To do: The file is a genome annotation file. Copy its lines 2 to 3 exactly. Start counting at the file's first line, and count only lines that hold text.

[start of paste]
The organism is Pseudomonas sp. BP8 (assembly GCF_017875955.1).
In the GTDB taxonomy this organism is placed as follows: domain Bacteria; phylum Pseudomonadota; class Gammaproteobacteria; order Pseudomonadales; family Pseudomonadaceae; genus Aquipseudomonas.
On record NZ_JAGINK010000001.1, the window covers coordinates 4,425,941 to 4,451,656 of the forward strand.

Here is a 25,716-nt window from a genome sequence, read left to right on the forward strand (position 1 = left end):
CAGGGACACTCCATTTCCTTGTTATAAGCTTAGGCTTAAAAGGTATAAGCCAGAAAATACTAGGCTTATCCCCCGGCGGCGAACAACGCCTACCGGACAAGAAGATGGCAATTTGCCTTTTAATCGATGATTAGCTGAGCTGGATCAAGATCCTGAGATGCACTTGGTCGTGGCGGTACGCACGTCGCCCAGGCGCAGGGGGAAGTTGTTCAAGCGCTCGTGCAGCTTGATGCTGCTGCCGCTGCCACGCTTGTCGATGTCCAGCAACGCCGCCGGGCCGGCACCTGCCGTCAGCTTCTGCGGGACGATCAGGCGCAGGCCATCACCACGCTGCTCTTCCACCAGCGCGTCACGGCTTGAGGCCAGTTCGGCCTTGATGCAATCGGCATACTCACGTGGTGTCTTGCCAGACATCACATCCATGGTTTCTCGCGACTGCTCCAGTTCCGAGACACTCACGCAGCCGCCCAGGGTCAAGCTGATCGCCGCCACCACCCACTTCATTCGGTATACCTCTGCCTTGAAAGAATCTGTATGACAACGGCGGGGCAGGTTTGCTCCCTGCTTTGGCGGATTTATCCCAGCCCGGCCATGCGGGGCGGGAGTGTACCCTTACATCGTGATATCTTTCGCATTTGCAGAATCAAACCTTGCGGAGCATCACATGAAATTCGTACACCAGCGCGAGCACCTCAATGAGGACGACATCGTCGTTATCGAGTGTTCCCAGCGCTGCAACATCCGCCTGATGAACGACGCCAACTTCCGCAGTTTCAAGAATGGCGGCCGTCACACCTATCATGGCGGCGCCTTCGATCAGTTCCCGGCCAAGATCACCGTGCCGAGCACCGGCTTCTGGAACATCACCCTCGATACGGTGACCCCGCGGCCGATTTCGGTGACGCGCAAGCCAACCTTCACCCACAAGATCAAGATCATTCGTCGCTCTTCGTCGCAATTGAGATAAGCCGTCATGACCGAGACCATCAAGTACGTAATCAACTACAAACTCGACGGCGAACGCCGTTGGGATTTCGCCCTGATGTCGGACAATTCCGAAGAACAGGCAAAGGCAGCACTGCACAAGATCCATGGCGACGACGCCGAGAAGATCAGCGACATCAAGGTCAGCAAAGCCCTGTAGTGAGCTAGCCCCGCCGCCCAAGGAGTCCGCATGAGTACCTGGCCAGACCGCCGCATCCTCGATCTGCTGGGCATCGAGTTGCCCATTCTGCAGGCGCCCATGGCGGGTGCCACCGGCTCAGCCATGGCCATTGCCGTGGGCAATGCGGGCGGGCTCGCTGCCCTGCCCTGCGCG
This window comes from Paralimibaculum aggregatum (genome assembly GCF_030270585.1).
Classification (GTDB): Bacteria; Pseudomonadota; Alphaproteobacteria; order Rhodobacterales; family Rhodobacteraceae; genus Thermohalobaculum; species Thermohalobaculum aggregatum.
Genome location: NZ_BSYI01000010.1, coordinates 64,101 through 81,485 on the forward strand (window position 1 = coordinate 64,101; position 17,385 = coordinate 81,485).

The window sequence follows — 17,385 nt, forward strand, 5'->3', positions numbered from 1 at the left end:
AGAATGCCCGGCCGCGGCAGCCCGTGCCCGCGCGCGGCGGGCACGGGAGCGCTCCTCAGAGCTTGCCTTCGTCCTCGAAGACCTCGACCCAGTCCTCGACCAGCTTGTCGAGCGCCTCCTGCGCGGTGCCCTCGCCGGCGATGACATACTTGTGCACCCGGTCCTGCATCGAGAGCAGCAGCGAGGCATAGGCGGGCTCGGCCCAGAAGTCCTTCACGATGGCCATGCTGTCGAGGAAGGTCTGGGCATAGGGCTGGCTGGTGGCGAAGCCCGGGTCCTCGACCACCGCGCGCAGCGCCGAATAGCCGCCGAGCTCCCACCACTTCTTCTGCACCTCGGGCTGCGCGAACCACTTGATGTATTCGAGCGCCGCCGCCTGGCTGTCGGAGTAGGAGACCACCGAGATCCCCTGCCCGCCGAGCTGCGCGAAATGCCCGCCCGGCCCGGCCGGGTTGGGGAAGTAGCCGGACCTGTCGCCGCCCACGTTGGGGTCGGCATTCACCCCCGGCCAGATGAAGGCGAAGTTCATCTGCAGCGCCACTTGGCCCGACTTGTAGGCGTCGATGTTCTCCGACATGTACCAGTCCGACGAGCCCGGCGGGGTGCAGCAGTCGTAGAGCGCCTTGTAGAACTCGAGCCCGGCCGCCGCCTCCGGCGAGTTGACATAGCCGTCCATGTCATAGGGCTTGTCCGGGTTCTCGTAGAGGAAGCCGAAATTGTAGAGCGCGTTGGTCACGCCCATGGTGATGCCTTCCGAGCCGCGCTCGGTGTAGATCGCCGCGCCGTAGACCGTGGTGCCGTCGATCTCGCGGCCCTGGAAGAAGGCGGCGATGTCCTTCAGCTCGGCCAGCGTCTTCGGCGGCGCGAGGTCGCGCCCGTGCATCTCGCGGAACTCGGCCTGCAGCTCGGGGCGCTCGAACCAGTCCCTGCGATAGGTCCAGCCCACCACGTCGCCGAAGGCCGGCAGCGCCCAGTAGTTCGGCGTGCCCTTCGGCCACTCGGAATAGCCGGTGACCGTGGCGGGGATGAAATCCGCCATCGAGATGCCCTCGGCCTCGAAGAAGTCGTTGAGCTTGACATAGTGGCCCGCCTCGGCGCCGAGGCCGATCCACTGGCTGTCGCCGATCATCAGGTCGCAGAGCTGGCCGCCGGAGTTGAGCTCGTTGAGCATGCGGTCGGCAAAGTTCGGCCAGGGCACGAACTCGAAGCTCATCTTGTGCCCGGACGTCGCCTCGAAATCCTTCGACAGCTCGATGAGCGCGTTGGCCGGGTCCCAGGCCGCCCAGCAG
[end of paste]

In the GTDB taxonomy this organism is placed as follows: domain Bacteria; phylum Pseudomonadota; class Gammaproteobacteria; order Pseudomonadales; family Pseudomonadaceae; genus Aquipseudomonas.
On record NZ_JAGINK010000001.1, the window covers coordinates 4,425,941 to 4,451,656 of the forward strand.